Michael Graziano

//Michael Graziano

Michael Graziano



What we call consciousness is inherently linked to our social habits and behavior, and their respective regions of the brain. Michael Graziano.



Since 2010 Graziano’s lab has studied the brain basis of consciousness. Graziano proposed that specialized machinery in the brain computes the feature of awareness and attributes it to other people in a social context. The same machinery, in that hypothesis, also attributes the feature of awareness to oneself. Damage to that machinery disrupts one’s own awareness.



 Princeton’s Michael Graziano recently published a fascinating, controversial piece about the nature of consciousness for The Atlantic. A choice quote:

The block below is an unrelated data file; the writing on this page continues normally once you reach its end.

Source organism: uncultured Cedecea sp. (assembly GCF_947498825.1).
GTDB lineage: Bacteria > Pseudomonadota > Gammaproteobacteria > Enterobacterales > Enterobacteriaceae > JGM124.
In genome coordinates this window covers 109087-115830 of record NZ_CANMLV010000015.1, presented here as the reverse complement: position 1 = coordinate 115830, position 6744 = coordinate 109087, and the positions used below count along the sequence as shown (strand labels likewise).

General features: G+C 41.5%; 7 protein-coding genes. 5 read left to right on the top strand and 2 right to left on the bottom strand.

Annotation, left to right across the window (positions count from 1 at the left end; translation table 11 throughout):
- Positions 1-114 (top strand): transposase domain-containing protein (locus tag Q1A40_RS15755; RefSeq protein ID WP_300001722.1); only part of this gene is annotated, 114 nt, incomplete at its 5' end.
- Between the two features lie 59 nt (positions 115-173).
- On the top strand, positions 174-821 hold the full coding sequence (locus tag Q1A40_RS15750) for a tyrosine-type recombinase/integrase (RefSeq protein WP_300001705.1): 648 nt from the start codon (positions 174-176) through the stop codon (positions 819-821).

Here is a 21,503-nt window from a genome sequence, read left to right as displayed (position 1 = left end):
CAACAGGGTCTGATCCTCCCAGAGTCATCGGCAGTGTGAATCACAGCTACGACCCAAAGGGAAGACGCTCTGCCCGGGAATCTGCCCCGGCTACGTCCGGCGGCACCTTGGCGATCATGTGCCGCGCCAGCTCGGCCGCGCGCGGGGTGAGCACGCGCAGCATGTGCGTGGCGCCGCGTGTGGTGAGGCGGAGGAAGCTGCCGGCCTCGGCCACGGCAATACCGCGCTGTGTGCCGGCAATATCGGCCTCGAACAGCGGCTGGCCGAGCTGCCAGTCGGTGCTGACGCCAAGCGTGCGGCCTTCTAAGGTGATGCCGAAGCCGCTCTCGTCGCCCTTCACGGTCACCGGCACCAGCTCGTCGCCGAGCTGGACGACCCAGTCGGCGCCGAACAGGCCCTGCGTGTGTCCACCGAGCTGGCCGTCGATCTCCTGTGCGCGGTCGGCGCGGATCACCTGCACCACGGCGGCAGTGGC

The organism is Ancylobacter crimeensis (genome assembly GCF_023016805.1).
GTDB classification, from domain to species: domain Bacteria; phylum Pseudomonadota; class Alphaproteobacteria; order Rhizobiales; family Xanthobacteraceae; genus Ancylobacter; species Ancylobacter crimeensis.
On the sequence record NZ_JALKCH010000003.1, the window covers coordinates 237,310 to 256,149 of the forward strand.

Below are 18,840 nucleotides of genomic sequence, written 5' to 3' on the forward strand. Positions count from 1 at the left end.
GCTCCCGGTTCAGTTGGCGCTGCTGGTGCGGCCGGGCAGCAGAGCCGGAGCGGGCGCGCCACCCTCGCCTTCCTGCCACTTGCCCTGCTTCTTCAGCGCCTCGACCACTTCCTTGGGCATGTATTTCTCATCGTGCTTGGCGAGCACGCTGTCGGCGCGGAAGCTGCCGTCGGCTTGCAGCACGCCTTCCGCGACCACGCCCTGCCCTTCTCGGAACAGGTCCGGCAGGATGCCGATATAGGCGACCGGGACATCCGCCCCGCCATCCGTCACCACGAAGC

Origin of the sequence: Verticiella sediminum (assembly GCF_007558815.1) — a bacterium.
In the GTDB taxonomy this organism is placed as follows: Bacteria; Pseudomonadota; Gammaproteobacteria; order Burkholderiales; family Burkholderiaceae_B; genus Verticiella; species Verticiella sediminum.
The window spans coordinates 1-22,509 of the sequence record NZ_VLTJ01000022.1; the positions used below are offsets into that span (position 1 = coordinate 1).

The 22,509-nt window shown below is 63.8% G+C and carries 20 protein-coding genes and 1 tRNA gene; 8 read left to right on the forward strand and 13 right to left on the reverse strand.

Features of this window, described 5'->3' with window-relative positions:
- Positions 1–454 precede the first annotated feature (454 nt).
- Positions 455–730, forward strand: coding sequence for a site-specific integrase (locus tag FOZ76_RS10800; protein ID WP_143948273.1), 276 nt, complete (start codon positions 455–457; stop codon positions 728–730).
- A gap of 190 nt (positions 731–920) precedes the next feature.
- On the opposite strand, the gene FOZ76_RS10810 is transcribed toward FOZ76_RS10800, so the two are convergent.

Arguably, science is the gradual process by which the cognitive parts of our brains discover the profound inaccuracies in our deeper, evolutionarily built-in models of the world.

Neuroscientist  Michael Graziano’s work highlights consciousness as, to put it simply, the brain’s construction of a model of itself. In Graziano’s view, this model is quick, imprecise, and just good enough to get the job done:

The consciousness we describe is non-physical, confusing, irreducible, and unexplainable, because that packet of information in the brain is incoherent. It’s a quick sketch.

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